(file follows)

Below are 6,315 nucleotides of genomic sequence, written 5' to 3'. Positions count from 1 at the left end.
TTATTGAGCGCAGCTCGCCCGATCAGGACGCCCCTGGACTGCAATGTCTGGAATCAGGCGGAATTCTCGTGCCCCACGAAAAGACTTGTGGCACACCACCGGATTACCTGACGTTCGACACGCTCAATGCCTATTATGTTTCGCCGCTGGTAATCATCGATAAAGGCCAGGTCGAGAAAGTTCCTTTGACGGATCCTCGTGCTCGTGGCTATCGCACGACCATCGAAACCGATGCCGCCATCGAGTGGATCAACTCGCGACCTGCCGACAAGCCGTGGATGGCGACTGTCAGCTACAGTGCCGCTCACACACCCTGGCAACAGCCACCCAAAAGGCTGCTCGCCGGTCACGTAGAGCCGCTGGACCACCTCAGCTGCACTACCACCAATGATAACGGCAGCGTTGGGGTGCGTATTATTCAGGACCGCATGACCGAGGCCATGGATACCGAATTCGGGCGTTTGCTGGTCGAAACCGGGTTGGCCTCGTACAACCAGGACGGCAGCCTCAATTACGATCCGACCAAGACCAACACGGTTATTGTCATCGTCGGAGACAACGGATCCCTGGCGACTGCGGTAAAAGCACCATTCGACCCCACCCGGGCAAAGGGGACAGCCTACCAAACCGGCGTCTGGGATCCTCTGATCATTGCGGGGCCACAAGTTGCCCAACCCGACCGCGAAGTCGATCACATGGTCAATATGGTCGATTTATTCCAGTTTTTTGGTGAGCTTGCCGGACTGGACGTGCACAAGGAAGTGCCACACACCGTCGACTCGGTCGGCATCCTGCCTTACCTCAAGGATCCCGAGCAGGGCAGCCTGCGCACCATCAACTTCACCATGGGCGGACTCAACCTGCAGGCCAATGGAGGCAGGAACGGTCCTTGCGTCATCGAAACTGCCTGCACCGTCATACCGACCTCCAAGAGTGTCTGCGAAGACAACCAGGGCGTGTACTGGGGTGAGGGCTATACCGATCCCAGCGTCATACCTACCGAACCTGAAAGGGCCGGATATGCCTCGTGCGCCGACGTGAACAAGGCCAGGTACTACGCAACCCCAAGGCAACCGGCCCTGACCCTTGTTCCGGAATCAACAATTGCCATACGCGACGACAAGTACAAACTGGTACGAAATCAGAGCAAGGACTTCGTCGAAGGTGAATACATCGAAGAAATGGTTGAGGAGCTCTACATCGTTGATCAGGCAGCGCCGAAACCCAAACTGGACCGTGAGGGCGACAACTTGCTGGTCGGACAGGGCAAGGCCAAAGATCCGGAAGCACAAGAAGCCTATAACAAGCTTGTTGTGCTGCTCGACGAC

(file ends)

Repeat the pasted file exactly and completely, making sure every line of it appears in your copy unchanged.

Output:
Below are 6,315 nucleotides of genomic sequence, written 5' to 3'. Positions count from 1 at the left end.
TTATTGAGCGCAGCTCGCCCGATCAGGACGCCCCTGGACTGCAATGTCTGGAATCAGGCGGAATTCTCGTGCCCCACGAAAAGACTTGTGGCACACCACCGGATTACCTGACGTTCGACACGCTCAATGCCTATTATGTTTCGCCGCTGGTAATCATCGATAAAGGCCAGGTCGAGAAAGTTCCTTTGACGGATCCTCGTGCTCGTGGCTATCGCACGACCATCGAAACCGATGCCGCCATCGAGTGGATCAACTCGCGACCTGCCGACAAGCCGTGGATGGCGACTGTCAGCTACAGTGCCGCTCACACACCCTGGCAACAGCCACCCAAAAGGCTGCTCGCCGGTCACGTAGAGCCGCTGGACCACCTCAGCTGCACTACCACCAATGATAACGGCAGCGTTGGGGTGCGTATTATTCAGGACCGCATGACCGAGGCCATGGATACCGAATTCGGGCGTTTGCTGGTCGAAACCGGGTTGGCCTCGTACAACCAGGACGGCAGCCTCAATTACGATCCGACCAAGACCAACACGGTTATTGTCATCGTCGGAGACAACGGATCCCTGGCGACTGCGGTAAAAGCACCATTCGACCCCACCCGGGCAAAGGGGACAGCCTACCAAACCGGCGTCTGGGATCCTCTGATCATTGCGGGGCCACAAGTTGCCCAACCCGACCGCGAAGTCGATCACATGGTCAATATGGTCGATTTATTCCAGTTTTTTGGTGAGCTTGCCGGACTGGACGTGCACAAGGAAGTGCCACACACCGTCGACTCGGTCGGCATCCTGCCTTACCTCAAGGATCCCGAGCAGGGCAGCCTGCGCACCATCAACTTCACCATGGGCGGACTCAACCTGCAGGCCAATGGAGGCAGGAACGGTCCTTGCGTCATCGAAACTGCCTGCACCGTCATACCGACCTCCAAGAGTGTCTGCGAAGACAACCAGGGCGTGTACTGGGGTGAGGGCTATACCGATCCCAGCGTCATACCTACCGAACCTGAAAGGGCCGGATATGCCTCGTGCGCCGACGTGAACAAGGCCAGGTACTACGCAACCCCAAGGCAACCGGCCCTGACCCTTGTTCCGGAATCAACAATTGCCATACGCGACGACAAGTACAAACTGGTACGAAATCAGAGCAAGGACTTCGTCGAAGGTGAATACATCGAAGAAATGGTTGAGGAGCTCTACATCGTTGATCAGGCAGCGCCGAAACCCAAACTGGACCGTGAGGGCGACAACTTGCTGGTCGGACAGGGCAAGGCCAAAGATCCGGAAGCACAAGAAGCCTATAACAAGCTTGTTGTGCTGCTCGACGAC